''I think it's partly because up in the high mountains you've got enough natural problems without fighting the people with whom you're shoulder to shoulder. There's the cold and avalanches, and when you meet somebody, you meet him as a friend, not as a competitor.

''The only real competitor in high mountains is nature. And so the result is that the nicest people I know are mountain people.''

One of the locations for the series was Mt. St. Helens. Attenborough was appalled at the destruction, ''and yet it is a tremendous, vivid, dramatic manifestation of the power of nature and the power of the earth.

''It's a paradox that it is destruction but it is also life, the creation of land, the creation of new minerals, the beginning of life. Of course, it may be the beginning of your death, but at the same time in volcanoes there is a perception of the processes of wild nature.''

Has there been some new revelation for Attenborough in the making of the series?

''I had an unbelievably privileged view of this tiny planet. If in three years you go from North Pole to South Pole, from the New World to the Old World, from one side of the Pacific to the other, from North to South America, from Europe to Asia, you see the globe as one interrelated whole. Not as little separate bits, ecologically or politically, but as one entity in which every part is coherent. We are all elements.

''It is not until this generation that that perception has been apparent. For so long everybody thought, 'If you've got a lot of waste just chuck it into the sea, because the sea is big and it just goes away and we'll never see it again. Now we know that when you chuck something into the sea it ends up on some other person's doorstep or the chimney makes acid rain for your neighbor. It's that perception which is important.''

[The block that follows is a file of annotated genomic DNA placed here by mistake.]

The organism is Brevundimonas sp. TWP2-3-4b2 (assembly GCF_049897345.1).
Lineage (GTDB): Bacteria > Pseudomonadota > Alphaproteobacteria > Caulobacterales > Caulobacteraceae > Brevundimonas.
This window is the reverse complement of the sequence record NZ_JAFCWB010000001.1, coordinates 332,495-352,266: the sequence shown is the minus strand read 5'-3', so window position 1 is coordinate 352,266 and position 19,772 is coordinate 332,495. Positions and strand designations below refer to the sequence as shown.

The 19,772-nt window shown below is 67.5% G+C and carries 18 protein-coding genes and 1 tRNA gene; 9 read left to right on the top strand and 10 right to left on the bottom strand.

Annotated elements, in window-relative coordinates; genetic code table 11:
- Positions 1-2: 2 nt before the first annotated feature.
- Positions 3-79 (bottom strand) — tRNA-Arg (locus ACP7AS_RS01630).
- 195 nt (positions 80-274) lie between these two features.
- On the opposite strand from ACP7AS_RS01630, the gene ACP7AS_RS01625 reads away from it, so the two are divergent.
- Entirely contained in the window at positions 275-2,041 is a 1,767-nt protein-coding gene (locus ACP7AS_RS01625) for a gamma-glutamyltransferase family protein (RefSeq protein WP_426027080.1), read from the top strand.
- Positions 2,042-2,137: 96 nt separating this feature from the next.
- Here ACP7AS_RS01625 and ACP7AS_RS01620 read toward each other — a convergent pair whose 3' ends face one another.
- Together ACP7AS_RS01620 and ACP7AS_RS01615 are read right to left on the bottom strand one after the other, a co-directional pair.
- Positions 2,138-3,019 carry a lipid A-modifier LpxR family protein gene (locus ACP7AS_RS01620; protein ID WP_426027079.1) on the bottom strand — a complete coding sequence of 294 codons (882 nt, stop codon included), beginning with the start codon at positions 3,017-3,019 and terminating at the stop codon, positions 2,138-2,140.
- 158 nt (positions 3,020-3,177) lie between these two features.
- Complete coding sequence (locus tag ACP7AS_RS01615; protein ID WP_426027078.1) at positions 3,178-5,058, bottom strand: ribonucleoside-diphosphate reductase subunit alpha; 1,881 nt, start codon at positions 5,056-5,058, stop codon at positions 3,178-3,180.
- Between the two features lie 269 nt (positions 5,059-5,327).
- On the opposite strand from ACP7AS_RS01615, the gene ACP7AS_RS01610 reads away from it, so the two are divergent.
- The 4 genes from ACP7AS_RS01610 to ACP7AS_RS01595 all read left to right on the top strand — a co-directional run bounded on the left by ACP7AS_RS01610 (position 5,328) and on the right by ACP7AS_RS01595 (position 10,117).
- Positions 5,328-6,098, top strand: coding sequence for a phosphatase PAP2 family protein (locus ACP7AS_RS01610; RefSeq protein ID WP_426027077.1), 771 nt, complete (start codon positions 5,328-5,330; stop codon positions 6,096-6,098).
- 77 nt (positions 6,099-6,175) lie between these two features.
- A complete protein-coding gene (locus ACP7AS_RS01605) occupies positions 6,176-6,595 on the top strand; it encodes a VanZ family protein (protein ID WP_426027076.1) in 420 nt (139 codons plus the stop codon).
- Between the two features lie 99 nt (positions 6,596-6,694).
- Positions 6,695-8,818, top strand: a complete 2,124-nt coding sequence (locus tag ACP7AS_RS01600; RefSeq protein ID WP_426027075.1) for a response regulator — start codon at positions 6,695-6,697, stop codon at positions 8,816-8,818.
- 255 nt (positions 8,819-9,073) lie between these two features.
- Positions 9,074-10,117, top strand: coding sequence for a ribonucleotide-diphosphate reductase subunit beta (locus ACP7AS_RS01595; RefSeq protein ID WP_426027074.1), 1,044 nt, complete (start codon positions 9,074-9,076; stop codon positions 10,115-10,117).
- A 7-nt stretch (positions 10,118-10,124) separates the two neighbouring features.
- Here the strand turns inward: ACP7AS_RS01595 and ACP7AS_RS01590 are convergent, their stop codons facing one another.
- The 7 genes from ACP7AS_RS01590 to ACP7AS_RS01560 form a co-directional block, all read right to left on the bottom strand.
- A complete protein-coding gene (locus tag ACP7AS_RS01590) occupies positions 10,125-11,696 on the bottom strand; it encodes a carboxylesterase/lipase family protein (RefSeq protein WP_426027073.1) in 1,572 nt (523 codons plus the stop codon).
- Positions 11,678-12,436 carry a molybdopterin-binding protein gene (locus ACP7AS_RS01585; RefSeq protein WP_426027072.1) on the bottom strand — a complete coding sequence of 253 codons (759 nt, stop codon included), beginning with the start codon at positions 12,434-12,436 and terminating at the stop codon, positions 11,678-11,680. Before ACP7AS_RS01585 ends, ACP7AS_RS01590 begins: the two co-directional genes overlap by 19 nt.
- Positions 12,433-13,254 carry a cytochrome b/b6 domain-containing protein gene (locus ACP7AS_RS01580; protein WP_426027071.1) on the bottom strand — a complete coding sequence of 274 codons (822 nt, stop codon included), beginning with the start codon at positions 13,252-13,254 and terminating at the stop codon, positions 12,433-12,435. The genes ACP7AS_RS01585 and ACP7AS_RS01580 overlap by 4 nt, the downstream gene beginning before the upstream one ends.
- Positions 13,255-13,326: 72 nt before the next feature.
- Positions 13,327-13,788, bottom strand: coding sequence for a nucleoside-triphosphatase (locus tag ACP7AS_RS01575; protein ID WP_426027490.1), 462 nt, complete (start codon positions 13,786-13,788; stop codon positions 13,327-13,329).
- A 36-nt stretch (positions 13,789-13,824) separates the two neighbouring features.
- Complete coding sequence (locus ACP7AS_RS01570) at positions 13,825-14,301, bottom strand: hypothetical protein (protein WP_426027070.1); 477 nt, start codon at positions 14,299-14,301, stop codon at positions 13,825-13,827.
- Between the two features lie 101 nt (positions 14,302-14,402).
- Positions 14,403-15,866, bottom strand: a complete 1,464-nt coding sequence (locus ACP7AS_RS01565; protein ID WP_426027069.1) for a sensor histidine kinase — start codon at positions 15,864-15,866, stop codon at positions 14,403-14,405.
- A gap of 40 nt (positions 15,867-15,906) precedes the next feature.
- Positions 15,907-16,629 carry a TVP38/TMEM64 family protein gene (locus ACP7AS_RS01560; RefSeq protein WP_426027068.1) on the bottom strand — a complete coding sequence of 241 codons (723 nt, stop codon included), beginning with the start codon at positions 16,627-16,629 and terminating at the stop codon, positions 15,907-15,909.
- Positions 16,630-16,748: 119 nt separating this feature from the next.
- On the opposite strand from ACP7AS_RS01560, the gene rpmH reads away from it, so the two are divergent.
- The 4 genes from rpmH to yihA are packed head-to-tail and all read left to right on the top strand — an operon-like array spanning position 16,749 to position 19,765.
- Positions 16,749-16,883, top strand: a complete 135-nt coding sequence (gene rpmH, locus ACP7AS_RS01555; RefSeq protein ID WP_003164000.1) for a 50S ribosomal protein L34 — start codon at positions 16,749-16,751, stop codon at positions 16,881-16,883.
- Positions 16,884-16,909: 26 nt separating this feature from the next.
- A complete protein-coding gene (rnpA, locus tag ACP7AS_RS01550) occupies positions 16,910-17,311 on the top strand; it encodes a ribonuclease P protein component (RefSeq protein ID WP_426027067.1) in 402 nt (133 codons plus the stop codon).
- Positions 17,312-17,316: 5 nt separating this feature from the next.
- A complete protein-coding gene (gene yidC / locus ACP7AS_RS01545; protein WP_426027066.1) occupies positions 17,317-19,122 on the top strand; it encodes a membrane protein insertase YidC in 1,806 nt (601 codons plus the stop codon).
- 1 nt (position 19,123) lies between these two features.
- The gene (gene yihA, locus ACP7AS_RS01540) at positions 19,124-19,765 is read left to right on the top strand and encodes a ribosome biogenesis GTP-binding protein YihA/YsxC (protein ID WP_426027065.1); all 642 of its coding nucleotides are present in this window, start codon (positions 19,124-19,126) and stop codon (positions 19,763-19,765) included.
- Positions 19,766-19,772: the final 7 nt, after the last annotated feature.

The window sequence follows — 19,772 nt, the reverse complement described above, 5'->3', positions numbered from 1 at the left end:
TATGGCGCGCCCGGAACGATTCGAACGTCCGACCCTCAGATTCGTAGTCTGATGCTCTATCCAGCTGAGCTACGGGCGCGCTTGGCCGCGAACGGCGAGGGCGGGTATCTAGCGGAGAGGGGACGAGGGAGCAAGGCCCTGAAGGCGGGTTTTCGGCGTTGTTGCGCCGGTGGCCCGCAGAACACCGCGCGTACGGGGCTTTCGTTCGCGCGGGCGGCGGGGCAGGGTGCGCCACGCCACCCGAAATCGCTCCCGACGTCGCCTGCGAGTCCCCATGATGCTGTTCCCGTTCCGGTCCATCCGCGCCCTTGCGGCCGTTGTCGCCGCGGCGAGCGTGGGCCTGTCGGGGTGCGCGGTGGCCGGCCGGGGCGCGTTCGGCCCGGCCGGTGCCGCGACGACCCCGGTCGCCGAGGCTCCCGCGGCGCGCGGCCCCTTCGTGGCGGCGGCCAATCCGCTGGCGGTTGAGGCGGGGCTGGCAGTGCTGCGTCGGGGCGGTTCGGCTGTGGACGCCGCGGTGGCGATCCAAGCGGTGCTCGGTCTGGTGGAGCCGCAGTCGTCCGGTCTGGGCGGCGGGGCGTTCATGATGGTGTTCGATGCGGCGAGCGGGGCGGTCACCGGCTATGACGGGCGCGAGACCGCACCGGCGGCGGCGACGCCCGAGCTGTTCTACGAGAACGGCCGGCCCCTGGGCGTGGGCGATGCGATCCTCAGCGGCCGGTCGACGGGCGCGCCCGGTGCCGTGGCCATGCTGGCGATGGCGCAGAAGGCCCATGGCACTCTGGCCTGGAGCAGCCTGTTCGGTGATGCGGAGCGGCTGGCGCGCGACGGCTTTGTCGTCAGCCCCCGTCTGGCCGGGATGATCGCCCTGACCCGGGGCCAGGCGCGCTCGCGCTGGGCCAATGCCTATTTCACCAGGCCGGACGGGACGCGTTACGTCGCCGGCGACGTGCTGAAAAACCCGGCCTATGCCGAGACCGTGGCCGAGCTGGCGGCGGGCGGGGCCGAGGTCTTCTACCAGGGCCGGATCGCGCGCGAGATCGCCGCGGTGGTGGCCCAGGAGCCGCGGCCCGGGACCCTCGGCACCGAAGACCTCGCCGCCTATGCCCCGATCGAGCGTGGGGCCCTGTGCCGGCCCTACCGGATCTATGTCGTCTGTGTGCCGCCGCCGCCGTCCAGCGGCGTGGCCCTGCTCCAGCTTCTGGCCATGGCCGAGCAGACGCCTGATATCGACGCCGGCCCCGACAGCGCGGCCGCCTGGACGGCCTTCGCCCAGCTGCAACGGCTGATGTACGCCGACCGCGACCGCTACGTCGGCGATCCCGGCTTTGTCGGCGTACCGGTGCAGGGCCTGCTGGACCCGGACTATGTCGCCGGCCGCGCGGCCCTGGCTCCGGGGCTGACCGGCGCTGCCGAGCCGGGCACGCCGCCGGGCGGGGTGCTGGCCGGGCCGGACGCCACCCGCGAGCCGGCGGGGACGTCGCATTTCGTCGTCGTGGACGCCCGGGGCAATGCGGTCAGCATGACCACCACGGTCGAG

The last time we talked, I had asked Mr. Attenborough if he could be any animal, which it would be. He chose the chimpanzee. Has he changed his mind?

He scratches his head, unwittingly making a chimplike movement. ''I don't know. I don't know. I often think that gibbons have the best time. They have this incredible facility to travel 20 or 30 miles per day, leaping and yodeling as they leap. At dawn they sit in the tops of the trees, singing this wonderful silvery call to their rivals and their families. They live in a very nice, loving community. I guess I'd choose to be a gibbon.''

What does he feel is the world's greatest ecological problem?

''The growth of human population. If you could stop humanity from increasing at the speed it is doing now, you would avoid a lot of appalling problems that are going to overwhelm us soon.''

He feels the greatest ecological problem In Britain is agriculture. ''Because of the economic structure of the Common Market, the placing of strange economic biases on different kinds of production, and because of the mechanization of farming, the lattice of hedgerows and small copses and spinneys which gave the English countryside its character - and provided a refuge for a variety of birds and animals - is being ripped up and turned into a featureless desert to provide food which we don't actually need. In the process, we are destroying the face of England. I've been battling that for the past five years.''

What's next on the TV agenda for Attenborough?

''I'm doing a program about (John James) Audubon. He interests me. I've been acquiring Audubon prints for 30 years. I used to buy them for $100, but recently when I was in Philadelphia I discovered one plate of the American turkey which was selling for $65,000. I just wish I'd bought it 30 years ago.''

After the Audubon special, he will do a series about man's interaction in Europe with nature in the last 10,000 years. What does Attenborough feel is the main point of the series?

''I would like people to recognize first of all that the natural world is the source of our riches, our food, our spiritual delight. That it is immensely complicated and that it is very vulnerable. And that if we recognize that everything worthwhile comes from the natural world to us, that we have the power over it, then maybe we'll come to our senses and handle it properly.''